October 15, 2015 by Robert Franklin, Esq, Member, National Board of Directors, National Parents Organization
Continued from Wednesday.
The question is “why?”
Why would a supposedly reputable magazine like Vanity Fair step into the Rutherford/Giersch child custody fight? Why especially would it step in at this late date? After all, the case is all but over; the children live most of the year with their father in Monaco and the chances of Judge Beaudet’s order being overturned by a court there seem slight at best. That’s particularly true given that Rutherford refused to return them to Giersch at the end of their summer stay with her this year. More than one commentator has pointed out just how impolitic a move that was on her part. And of course Hermes and Helena seem to be thriving in their father’s care, so a change of custody to Rutherford looks to be unlikely.
So why would Vanity Fair take up a case that’s basically complete? And of course, why would it take up the cause of a mother who’s behaved as badly – in public – as Rutherford has? Judge Beaudet’s Statement of Decision makes it abundantly clear that anyone taking Rutherford’s side is betting on a losing horse. Why go to bat for such a person?
Perhaps the case illustrates some point of law that needs airing, irrespective of the behavior of the parents involved. No. The only thing exceptional about this case is that the two parents are wealthier, higher-profile and more photogenic than 99.9% of divorcing parents. Again, the Statement of Decision in the case demonstrates that this is an altogether run-of-the-mill custody matter in which one parent resists the involvement of the other parent in the children’s lives and the other parent doesn’t. It’s really as simple and as non-earth-shattering as that. It’s just a case of which parent better facilitates the involvement of the other parent with the children.
And, whether that’s Vanity Fair’s point or not, it’s certainly Sarah Weller’s. Yes, when Weller gets down to cases, it’s that very legal requirement – facilitating the involvement by the other parent – that’s got her knickers in a knot.
That’s in part because she truly has little else to say. As I’ve said in my three previous pieces, the facts of the case, as found by the judge who heard the evidence, show clearly that, while both parents love their children, only one of them – Giersch – has behaved with the basic maturity required to make joint custody work. At every turn, Rutherford has done the opposite. And, as of ten weeks ago, she was still at it. That’s when she kept the children in New York, an act that was so obviously legally and morally wrong that a federal court had the children were on a plane to Europe within four days. Courts rarely act that quickly.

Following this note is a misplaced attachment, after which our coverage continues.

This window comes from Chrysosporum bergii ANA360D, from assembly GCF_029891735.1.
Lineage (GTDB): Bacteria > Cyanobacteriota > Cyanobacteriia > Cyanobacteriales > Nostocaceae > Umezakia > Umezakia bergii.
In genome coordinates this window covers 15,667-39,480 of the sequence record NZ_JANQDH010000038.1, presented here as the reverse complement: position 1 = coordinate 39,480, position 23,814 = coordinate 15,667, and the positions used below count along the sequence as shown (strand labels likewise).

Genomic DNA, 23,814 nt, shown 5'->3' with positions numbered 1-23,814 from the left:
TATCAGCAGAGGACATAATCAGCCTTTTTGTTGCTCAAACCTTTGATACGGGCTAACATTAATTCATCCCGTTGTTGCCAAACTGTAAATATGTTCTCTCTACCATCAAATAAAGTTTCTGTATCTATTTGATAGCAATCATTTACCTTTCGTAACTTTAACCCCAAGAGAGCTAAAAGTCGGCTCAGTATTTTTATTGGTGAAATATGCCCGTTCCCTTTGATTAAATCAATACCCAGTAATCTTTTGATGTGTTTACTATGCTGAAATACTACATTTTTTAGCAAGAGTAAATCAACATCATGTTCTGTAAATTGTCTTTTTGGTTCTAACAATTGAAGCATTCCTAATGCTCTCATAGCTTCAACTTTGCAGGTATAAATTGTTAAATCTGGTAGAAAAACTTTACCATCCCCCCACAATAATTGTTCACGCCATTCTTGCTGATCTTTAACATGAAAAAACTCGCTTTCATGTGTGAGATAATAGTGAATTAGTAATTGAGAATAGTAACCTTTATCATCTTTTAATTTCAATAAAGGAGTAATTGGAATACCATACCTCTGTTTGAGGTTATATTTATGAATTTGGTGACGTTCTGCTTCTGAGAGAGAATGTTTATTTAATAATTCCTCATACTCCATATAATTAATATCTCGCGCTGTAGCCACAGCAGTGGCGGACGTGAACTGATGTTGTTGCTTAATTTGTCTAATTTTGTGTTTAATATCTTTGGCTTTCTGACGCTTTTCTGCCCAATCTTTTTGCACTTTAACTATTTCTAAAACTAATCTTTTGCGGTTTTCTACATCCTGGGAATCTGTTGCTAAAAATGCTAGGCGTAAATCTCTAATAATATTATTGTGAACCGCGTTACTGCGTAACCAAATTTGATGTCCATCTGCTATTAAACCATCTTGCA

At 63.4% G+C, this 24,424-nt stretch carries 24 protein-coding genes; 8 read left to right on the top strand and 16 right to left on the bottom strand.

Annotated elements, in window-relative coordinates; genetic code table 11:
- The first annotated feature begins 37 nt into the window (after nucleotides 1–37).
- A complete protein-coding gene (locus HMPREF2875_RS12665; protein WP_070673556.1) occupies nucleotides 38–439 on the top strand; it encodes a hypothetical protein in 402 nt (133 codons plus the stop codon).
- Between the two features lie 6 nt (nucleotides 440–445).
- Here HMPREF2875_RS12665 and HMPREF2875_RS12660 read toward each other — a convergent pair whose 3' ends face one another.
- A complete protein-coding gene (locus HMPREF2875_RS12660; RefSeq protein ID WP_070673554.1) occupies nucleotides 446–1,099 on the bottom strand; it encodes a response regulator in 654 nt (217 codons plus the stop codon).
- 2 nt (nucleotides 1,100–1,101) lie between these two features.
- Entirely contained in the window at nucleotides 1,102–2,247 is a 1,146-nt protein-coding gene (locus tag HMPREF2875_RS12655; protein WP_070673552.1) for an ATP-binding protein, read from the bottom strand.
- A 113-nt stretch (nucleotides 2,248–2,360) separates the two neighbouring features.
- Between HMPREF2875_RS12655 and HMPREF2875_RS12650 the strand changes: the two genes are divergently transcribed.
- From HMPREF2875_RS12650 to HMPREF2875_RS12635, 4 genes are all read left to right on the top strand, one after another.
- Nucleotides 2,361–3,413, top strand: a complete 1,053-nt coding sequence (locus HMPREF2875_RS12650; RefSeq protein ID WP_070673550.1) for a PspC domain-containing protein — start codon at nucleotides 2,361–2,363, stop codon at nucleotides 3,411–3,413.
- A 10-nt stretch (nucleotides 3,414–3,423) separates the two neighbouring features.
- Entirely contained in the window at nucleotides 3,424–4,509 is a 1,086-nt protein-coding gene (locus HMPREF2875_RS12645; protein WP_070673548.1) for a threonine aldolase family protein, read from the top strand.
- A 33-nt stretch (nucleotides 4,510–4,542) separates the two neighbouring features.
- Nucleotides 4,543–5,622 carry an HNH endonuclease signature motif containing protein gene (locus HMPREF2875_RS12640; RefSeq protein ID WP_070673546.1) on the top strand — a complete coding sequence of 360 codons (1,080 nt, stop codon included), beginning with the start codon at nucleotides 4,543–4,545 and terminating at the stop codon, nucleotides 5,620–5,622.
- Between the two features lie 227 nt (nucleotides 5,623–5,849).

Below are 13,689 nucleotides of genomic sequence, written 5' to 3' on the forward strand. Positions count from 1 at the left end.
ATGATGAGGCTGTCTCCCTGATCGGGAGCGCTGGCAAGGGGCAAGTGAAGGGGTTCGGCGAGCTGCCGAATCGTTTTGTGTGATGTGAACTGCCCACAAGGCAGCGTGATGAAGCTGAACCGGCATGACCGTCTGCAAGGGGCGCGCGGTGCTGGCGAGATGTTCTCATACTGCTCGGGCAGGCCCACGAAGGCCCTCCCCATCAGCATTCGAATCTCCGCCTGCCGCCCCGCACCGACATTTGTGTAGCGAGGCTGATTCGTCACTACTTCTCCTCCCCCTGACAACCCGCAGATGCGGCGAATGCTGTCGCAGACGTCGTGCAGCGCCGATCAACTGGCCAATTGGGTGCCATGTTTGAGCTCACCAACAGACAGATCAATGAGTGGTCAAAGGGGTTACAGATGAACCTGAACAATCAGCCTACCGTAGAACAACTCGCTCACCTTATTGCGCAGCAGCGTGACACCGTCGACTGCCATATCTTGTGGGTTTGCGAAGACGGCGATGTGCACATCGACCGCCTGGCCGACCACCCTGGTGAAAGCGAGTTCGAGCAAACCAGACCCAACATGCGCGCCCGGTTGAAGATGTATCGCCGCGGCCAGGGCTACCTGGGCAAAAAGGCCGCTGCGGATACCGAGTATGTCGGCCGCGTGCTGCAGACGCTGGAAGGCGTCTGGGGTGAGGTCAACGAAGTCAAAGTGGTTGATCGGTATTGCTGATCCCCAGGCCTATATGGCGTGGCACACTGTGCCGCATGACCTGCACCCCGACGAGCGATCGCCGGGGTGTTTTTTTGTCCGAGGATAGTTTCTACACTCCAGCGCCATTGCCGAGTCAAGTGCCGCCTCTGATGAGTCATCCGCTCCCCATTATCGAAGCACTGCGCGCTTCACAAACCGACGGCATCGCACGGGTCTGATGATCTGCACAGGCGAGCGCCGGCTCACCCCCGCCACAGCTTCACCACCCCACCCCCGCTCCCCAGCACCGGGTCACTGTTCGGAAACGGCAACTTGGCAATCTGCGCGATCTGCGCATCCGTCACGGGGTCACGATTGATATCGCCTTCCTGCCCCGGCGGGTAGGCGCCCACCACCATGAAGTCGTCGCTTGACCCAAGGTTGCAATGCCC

Weller’s attempts to, in some way, portray Rutherford as a victim of something other than her own desperate and misguided actions (and those of her lawyers) fall flat in the face of the court’s findings. The same holds true of her efforts to smear Giersch. So the only thing that’s left to her is to attack the law on which the judge’s decision was based.
One criterion explains why Rutherford lost her children: a parent’s impeding, or even wanting to impede, or even appearing to impede, the other parent’s access to their children. As Bernard Clair, a prominent Manhattan divorce attorney who has had numerous famous clients, explains it, having read Beaudet’s decision, “If you have a situation where, from the micro level—a refusal to put the dad’s name on the birth certificate—to the macro level—‘Let’s get him the hell out of the country!’—you find that one parent isn’t facilitating the children seeing the other, then that parent is dead in the water.”
Yes, that’s about the size of it. When both parents are fit and loving, but one attempts to deny all contact between the children and the other parent, that parent is likely to find herself out of favor with the judge and the law. So what does Weller find wrong with that legal precept?
Might it be time for what is sometimes called the “friendly parent” criterion to be jettisoned? Dorchen Leidholdt, the director of legal services at New York’s Sanctuary for Families, thinks so. “Truth be told, few parents engaged in a battle over custody are ‘friendly parents,’ ” she told me. According to Leidholdt, wielding this unreal yardstick—forcing mothers and fathers into “niceness” under penalty of loss of their kids—can mean that judges can all too easily overlook larger considerations, even questionably legal acts. She also suggests that this criterion can unfairly impact mothers, as they tend to be the primary caretaker during separation and divorce, and, as such, have more opportunities and inclination for proprietariness, protectiveness, and distrust, all of which can be used against them later in a custody battle.